News

Friday News: May 24, 2013

  • As expected yesterday, U.S. President Barack Obama announced that he would end the CIA’s participation in the drone program, suggesting that he would urge judicial or other oversight in order to approve assassinations by drones. Human rights campaigners, however, are critical of the premise that the United States will still maintain, as official policy, what some are calling “kill courts.”
  • Wired is reporting that the U.S. is planning to launch eight miniature satellites in September, which will be used to assist Special Operations forces to track suspects globally in places where it has had difficulty doing so.
  • A member of the imprisoned Russian protest punk group Pussy Riot has begun a hunger strike. Maria Alyokhina, who was sentenced to two years in prison for performing a song critical of Russian President Vladimir Putin at an orthodox cathedral last year, began the strike after she was barred from attending a parole hearing in person. Alyokhina and band mate Nadezhda Tolokonnikova remain in prison. Yekaterina Samutsevich, a third member of the group, was released last October.
  • An I-5 bridge near Mt. Vernon, Washington collapsed yesterday, sending cars plummeting into the Skagit River. Three people were injured and there were no deaths.
  • Riots in Stockholm, Sweden continued for a fifth night last night, as youths burned buildings and cars in largely immirant-populated suburbs. Similar to, though less intense than, the Paris riots of 2005 and the London riots of 2011, the unrest in Stockholm was precipitated by police violence. Stockholm police shot and killed a man alleged to be holding a knife at his his home.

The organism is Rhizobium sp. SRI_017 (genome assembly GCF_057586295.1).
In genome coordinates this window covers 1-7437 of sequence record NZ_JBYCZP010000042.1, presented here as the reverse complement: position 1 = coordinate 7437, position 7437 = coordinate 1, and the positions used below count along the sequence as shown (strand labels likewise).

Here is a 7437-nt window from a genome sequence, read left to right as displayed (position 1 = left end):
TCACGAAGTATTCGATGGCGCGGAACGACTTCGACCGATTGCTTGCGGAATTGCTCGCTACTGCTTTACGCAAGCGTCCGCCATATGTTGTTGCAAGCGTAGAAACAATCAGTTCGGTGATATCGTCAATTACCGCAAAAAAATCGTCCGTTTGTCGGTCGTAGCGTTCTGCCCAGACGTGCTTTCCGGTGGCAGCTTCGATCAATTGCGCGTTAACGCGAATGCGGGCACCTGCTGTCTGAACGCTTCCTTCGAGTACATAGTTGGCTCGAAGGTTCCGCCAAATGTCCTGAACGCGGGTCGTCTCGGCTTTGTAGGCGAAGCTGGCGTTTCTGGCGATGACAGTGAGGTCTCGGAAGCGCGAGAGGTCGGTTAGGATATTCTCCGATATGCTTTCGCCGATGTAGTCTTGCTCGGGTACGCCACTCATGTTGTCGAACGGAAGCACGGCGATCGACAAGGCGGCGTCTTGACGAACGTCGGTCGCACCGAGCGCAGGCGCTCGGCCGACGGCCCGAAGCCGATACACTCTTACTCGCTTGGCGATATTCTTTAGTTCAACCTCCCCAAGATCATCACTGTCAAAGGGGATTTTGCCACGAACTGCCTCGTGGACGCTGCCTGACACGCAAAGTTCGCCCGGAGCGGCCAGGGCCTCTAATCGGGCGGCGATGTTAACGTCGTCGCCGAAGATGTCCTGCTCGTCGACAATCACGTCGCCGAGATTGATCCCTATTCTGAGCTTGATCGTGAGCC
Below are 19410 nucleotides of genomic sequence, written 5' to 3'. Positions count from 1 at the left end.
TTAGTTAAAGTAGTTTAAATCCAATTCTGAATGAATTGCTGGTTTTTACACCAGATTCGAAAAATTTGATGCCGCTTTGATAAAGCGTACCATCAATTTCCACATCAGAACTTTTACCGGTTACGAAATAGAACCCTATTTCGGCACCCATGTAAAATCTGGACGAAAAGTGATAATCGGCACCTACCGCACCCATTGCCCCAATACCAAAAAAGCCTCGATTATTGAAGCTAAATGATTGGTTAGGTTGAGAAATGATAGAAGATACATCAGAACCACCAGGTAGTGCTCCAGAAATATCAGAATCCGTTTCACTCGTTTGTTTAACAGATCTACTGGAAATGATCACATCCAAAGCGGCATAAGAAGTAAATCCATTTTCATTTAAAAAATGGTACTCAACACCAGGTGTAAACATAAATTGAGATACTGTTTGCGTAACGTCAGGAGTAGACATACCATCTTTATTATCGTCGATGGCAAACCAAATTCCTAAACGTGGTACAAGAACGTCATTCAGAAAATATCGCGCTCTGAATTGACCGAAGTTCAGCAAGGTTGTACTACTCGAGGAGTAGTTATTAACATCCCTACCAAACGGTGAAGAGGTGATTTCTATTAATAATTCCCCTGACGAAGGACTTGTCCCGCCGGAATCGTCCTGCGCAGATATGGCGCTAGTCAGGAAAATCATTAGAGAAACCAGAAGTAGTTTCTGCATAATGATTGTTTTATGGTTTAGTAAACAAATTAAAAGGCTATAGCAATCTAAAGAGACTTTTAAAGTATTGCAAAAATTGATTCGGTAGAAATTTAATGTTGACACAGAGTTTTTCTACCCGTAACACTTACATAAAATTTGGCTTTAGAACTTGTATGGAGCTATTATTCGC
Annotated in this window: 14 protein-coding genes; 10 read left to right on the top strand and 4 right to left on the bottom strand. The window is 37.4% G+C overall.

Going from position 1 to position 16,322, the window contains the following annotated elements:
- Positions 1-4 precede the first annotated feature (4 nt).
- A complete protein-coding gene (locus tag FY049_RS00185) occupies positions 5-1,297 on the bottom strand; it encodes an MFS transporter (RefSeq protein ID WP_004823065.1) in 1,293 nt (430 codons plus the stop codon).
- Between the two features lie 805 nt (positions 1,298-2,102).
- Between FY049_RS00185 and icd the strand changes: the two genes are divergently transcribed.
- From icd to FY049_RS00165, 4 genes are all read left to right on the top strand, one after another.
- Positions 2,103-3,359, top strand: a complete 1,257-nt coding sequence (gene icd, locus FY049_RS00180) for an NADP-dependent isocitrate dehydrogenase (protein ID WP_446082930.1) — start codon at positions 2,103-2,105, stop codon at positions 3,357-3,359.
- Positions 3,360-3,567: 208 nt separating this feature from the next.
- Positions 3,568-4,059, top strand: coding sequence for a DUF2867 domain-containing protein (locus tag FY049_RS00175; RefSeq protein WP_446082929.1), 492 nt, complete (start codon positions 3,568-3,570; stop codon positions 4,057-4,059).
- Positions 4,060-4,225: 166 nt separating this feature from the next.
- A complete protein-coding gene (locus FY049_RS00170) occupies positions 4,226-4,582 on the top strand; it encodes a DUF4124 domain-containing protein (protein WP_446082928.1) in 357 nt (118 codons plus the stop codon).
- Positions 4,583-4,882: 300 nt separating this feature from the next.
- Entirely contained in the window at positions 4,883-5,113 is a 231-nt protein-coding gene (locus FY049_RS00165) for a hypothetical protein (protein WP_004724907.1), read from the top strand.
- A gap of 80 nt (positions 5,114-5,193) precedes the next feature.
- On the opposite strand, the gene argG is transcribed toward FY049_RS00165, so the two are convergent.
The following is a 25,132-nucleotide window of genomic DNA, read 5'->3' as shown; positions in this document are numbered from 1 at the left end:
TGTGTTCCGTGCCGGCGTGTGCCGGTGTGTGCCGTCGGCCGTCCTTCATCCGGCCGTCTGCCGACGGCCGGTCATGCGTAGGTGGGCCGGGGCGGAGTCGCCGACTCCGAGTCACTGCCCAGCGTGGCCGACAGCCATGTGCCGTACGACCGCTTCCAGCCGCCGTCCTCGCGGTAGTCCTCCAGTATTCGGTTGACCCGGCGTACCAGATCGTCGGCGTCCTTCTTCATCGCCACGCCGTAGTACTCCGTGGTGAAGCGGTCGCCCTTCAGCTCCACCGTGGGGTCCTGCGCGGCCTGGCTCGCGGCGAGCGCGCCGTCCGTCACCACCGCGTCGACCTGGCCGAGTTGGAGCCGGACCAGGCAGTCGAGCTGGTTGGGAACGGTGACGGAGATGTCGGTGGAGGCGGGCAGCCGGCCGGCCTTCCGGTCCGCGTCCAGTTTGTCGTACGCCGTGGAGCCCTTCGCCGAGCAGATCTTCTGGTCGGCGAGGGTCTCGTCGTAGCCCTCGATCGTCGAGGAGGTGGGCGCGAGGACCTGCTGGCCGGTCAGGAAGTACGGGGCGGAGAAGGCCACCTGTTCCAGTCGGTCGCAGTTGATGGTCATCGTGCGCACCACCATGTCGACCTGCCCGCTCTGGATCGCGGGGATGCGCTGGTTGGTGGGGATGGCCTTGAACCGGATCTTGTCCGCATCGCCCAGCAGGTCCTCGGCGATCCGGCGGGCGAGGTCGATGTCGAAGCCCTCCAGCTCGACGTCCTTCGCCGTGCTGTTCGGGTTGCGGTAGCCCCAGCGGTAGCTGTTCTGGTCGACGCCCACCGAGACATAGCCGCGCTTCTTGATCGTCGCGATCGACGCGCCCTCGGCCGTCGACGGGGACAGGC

• Anti-work anarchist publishers Crimethinc has a new episode of their bi-monthly podcast out.
  • Protesters in Bristol, Virginia locked down to an industrial-sized barrel of dirty water in front of mining firm Alpha Natural Resources, in an effort to highlight the waste from mountaintop removal runoff that contaminates streams and to urge Alpha against expanding their operations further.
  • Web tabloid Gawker has been raising money to purchase a video tape that reportedly shows Toronto, Ontario mayor Rob Ford smoking crack. The site has started a crowdfunded “crackstarter” to meet the $200,000 price for the tape, as demanded by the owners. The site may have shot itself in the foot, however; publicizing the existence of such a high-value piece of footage has apparently made their contacts with the tape hard to find.
  • The New York Times reports that, in a sign of Wall Street’s “resurgent” (!!), political strength, financial industry lobbyists are drafting legislation for Congress. Well one, as far as we know, Wall Street never substantially suffered a loss of influence, being allowed to settle any time they have faced serious criminal penalties and eviscerating any attempt to substantially regulate their trade. Two, Wall Street has been lobbying like a boss for so long, how is it news that they co-author bills?
  • Louisiana Senator Joe Vitter proposed kicking anyone ever convicted of a violent felony off of food stamps; Democrats were cool with that and sent that shit, part of the farm bill currently under debate, to the House. News flash: both parties hate poor people.
  • A cop in New Jersey has been charged with attempted murder after allegedly firebombing the home of his captain.
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